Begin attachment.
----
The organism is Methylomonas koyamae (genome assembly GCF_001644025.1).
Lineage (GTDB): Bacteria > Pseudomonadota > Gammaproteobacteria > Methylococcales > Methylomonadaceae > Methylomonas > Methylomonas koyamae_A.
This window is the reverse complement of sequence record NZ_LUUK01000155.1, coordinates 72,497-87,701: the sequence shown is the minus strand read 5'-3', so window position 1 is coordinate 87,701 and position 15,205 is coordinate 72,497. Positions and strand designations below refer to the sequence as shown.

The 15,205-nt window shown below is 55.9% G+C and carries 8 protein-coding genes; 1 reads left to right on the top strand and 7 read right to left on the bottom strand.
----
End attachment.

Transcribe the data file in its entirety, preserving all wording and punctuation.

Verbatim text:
The organism is Methylomonas koyamae (genome assembly GCF_001644025.1).
Lineage (GTDB): Bacteria > Pseudomonadota > Gammaproteobacteria > Methylococcales > Methylomonadaceae > Methylomonas > Methylomonas koyamae_A.
This window is the reverse complement of sequence record NZ_LUUK01000155.1, coordinates 72,497-87,701: the sequence shown is the minus strand read 5'-3', so window position 1 is coordinate 87,701 and position 15,205 is coordinate 72,497. Positions and strand designations below refer to the sequence as shown.

The 15,205-nt window shown below is 55.9% G+C and carries 8 protein-coding genes; 1 reads left to right on the top strand and 7 read right to left on the bottom strand.